A recent FSMA Fridays webinar, presented by SafetyChain and The Acheson Group, focused on the interesting topic of FSMA and GFSI: Alignment and Gaps. The discussion covered questions such as did FDA reinvent the wheel with FSMA, given GFSI? If you are GFSI certified, will you comply with all FSMA rules? What do you need to do in addition? Will FDA accept GFSI certification in lieu of an inspection?
David Acheson, M.D., and Jennifer McEntire, Ph.D., of The Acheson Group gave their perspective on where the rules and guidance shaping food safety programs in the industry are similar, and how they differ. We present below some excerpts.
Did FDA reinvent the wheel with FSMA, with GFSI already there?
Dr. Acheson: At a very fundamental level, GFSI is global and FSMA is more U.S.-centric, focused on protecting the American consumer. If you look back a few years, to the time when FSMA rules were being put together, there wasn’t clear understanding about the impact of GFSI and what it could accomplish. GFSI has evolved substantially since then, both in terms of the various standards, and in terms of the execution (preparing companies for audits and doing the actual audits). While there is a lot of alignment between FSMA proposed rules and the various GFSI guidance documents, I don’t think FDA reinvented the wheel with FSMA, which is more detailed, more prescriptive and U.S.-centric.
Which proposed rules are most similar to the GFSI guidance document, and which are different?
McEntire: If we consider the seven proposed rules under GFSI so far, and compare it with the different ‘scopes’ under GFSI, you can see within one scope several elements of FSMA rule:
Produce rule: In some areas what FDA is looking for is more prescriptive, more stringent than what GFSI has in their books, and in other areas, GFSI standard is more detailed. We need to remember that these are still ‘proposed’ rules, so it is hard to predict where FDA will land eventually.
Preventive controls: There is fairly strong alignment between this rule and GFSI. There is some minor differences, but the approach is quite similar.
Food defense: With this rule, you can see of the greater differences. Under FSMA, there’s a whole new rule, compared to just a few lines under GFSI for food defense. So FDA is more specific in what they are looking for and will expect food companies to do more work, over the GFSI scheme.
Sanitary transportation: FDA said they wanted to align with industry practices, and GFSI Logistics guidance for this rule. So broadly the requirements are consistent.
Foreign Supplier Verification Program: This is an interesting one, because there’s no GFSI call out for international versus domestic supplier. FDA is taking a more specific approach in what needs to be done to evaluate and verify foreign suppliers. In our mind, GFSI is taking a more appropriate approach, which FDA will need to consider, to include all suppliers, global or domestic.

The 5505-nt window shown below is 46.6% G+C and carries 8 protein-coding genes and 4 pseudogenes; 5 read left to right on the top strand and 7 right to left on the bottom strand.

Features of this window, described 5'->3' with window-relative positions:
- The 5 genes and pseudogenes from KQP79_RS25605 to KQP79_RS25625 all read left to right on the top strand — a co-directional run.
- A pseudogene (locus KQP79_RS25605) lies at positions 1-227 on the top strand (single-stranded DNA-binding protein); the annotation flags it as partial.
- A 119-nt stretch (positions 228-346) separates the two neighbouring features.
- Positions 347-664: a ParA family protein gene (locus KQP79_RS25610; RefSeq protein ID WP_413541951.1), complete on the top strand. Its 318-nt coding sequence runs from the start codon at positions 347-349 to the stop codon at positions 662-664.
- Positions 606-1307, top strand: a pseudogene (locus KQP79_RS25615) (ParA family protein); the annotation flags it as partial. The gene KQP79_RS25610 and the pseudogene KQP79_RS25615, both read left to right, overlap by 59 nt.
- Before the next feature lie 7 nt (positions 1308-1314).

There are other elements of GFSI that FDA has not issued rules such as traceability, but overall there’s general alignment between the two sets of food safety requirements.
When you look at some key differences, again, GFSI is global. FSMA more US focused. GFSI is more guidance documents and broad scope, while FSMA is actual rules.
When it comes to rule-specific differences, if you consider Preventive Controls, the proposed rule looks at it pretty comprehensively, not just at critical points. So while it’s aligned with HACCP principles, it builds on it, and goes beyond HACCP.
Also, there are some terminology differences: FDA calls the point person a ‘qualified individual.’ Each scheme has their own term for this person. Some standards require a team to evaluate – not just one individual.
Will FDA accept a certificate from one of the GFSI schemes instead of an inspection?
Dr. Acheson: This is a million dollar question and often asked. I feel if it is a full course inspection (based on a compliant, an RFR etc.), then no. FDA will want to do the inspection in order to do their regulatory job, as they are supposed to. Remember, there’s a lot of alignment between GFSI and FSMA, though it’s not a 100 percent. So will they accept a certificate in lieu of an inspection? Right now, no. but there will be a point, where FDA will take a certificate as recognition that a company is certified to a GFSI standard – and factor this in to a certain level, for instance, to determine who will get inspected this week versus next month. As the schemes evolve, and as GFSI becomes more aligned with FDA, keeping in mind that GFSI is intended to be more global than U.S. focused, if a company is certified against a GFSI standard, I think it’s likely that FDA will take it seriously.
McEntire: If a company is certified to a GFSI scheme, and is willing to share information of that certification process with FDA, it will go a long way in establishing credibility of the food safety and quality program. Of course, you need to keep in mind that the certificate is limited to that audit, which at best, is a snap shot of the company’s food safety management program a given time. Also, note that GFSI audits are currently announced, versus FDA inspections which are unannounced, where an inspector show s up at your door.
Broadly, if you are certified to a GFSI standard, you are in a good place to comply with FSMA rules, and in better shape than other companies who are not certified. But you need to read the rules, understand the rules, and see what additional things you need to do to be compliant.
Hear more about FSMA and GFSI – Alignment and Gaps, and what you need to do by clicking here.Next FSMA Fridays, on October 31, will cover Foreign Supplier Verification, Produce, Human and Animal Rules – 2nd Review Cycle – Part 2.